Subject: Re: how portable is ccd?
To: Ray Phillips <>
From: Paul Mather <>
List: port-alpha
Date: 05/21/2003 09:47:50
On Wed, May 21, 2003 at 10:07:02PM +1000, Ray Phillips wrote:

=> > >Where is the setup information for a ccd volume stored?  I don't mean
=> >>the configuration details in /etc/ccd.conf but what ccdconfig creates.
=> >
=> >The configuration is entirely in /etc/ccd.conf.  That's all the
=> >parameters.  :-)
=> So what exactly does ccdconfig do?  Since a ccd volume stays 
=> configured permanently after being configured by ccdconfig

It configures it until you unconfigure it via "ccdconfig -u". :-)

All ccdconfig is basically doing is setting parameters in the driver
for that CCD according to the settings in a configuration file
(default: /etc/ccd.conf).  If you look at /etc/rc.d/ccd, all it does
to start up the CCDs is a "ccdconfig -C" to process everything in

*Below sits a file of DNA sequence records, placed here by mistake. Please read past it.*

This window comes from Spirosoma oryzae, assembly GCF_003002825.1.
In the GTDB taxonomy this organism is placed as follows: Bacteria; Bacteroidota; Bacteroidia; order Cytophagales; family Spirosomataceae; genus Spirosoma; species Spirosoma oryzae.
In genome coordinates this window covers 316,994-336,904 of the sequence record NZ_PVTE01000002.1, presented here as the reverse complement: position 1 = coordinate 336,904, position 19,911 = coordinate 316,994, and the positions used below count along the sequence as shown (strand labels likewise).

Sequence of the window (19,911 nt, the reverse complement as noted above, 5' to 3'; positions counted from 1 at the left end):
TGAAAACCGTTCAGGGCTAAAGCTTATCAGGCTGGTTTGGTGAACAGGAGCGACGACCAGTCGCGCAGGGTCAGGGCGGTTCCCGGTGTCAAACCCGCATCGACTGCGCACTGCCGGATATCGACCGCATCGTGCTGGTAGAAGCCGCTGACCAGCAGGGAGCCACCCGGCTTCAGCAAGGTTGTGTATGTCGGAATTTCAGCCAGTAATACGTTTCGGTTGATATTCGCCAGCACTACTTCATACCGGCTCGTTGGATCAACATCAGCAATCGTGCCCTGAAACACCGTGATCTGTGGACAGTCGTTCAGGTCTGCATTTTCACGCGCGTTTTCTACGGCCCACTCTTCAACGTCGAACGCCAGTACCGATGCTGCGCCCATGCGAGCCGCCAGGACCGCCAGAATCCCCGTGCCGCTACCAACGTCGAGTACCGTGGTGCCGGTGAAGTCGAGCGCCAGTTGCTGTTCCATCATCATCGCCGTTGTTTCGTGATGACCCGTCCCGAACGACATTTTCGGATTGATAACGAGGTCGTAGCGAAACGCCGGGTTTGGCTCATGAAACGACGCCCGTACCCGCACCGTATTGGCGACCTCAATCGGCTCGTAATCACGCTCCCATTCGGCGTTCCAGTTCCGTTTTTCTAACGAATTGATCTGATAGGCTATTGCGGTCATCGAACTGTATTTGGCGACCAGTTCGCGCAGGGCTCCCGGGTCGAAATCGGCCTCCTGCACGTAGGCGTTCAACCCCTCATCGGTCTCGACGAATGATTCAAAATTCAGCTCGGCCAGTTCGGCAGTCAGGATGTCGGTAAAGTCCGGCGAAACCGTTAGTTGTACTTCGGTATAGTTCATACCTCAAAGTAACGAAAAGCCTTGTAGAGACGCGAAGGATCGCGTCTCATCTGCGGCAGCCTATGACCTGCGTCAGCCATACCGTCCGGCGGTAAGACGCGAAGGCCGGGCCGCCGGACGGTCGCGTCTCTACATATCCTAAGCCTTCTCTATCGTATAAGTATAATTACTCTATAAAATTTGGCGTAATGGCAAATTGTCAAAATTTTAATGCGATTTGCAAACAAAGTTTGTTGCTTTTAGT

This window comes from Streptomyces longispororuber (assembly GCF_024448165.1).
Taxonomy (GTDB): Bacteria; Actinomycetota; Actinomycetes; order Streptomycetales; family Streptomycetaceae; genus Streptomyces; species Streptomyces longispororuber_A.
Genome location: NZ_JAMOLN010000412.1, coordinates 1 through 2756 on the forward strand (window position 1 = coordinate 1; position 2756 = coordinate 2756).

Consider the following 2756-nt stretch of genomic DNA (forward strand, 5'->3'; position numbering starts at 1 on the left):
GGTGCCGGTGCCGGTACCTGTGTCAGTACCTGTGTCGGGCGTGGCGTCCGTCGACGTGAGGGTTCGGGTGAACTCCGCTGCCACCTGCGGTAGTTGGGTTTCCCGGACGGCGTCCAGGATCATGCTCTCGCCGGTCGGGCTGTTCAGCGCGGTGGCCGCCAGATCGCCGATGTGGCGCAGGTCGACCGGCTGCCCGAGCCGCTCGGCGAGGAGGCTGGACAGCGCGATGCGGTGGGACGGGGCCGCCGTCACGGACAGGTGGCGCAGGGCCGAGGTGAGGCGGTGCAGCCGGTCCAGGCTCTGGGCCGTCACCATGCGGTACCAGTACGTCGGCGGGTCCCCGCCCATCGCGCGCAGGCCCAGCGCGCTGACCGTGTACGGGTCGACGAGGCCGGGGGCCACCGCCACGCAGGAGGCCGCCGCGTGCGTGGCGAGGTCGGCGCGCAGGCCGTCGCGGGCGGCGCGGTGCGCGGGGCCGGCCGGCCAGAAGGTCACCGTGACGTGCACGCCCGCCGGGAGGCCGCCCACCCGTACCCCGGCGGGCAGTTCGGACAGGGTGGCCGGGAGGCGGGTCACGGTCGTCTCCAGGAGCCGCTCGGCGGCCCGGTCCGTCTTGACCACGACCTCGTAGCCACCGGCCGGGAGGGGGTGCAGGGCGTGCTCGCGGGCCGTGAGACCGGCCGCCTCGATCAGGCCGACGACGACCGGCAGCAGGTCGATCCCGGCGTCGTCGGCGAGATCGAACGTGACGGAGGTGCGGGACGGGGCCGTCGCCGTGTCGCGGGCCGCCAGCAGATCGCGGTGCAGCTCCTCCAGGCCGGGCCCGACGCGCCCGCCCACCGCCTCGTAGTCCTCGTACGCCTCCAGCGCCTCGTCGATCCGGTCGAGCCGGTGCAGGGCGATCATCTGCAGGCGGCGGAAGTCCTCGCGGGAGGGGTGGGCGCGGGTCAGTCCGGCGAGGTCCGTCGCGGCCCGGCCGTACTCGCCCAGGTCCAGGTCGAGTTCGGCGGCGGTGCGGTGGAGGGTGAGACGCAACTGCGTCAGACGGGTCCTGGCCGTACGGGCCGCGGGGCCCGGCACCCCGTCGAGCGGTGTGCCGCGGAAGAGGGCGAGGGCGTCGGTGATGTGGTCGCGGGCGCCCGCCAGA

/etc/ccd.conf.  This is done at each boot, so long as you have an
/etc/ccd.conf file.

=> I thought 
=> ccdconfig would have to write something to one or more of the disks 
=> which comprise the volume, or maybe somewhere in /etc.

The configuration is in /etc/ccd.conf, by default.  If you lose this
file, you lose the ability to configure the CCD at each boot, unless
you are able to recreate it.

I have moved CCD drives from one system to another successfully.  I
currently have a CCD that I migrated that is comprised partly of RAID
volumes and partly of individual disks.  The main thing to remember
when moving them is to maintain the relative order in the
/etc/ccd.conf.  When I moved mine, I had to rename some of the drive
entries in my /etc/ccd.conf file to correspond with the logical
ordering within the CCD.

The nice thing about RAID volumes (via RAIDframe) is when you set them
to autoconfigure mode you don't have to worry about the drive IDs
changing when you add or remove drives to or from your system.  The
relative ordering information is stored in the RAID label, and so it
knows what goes where (and what is missing) when it configures a RAID
device.  (It's still handy to keep a copy of the original RAID
configuration file, as I found out when one of the drives in a RAID set
had its label become corrupted via a "hardware episode." :-) I was
able to recreate the corrupted label without losing the data on the
whole RAID 0 set.  My hat's off to Greg.)




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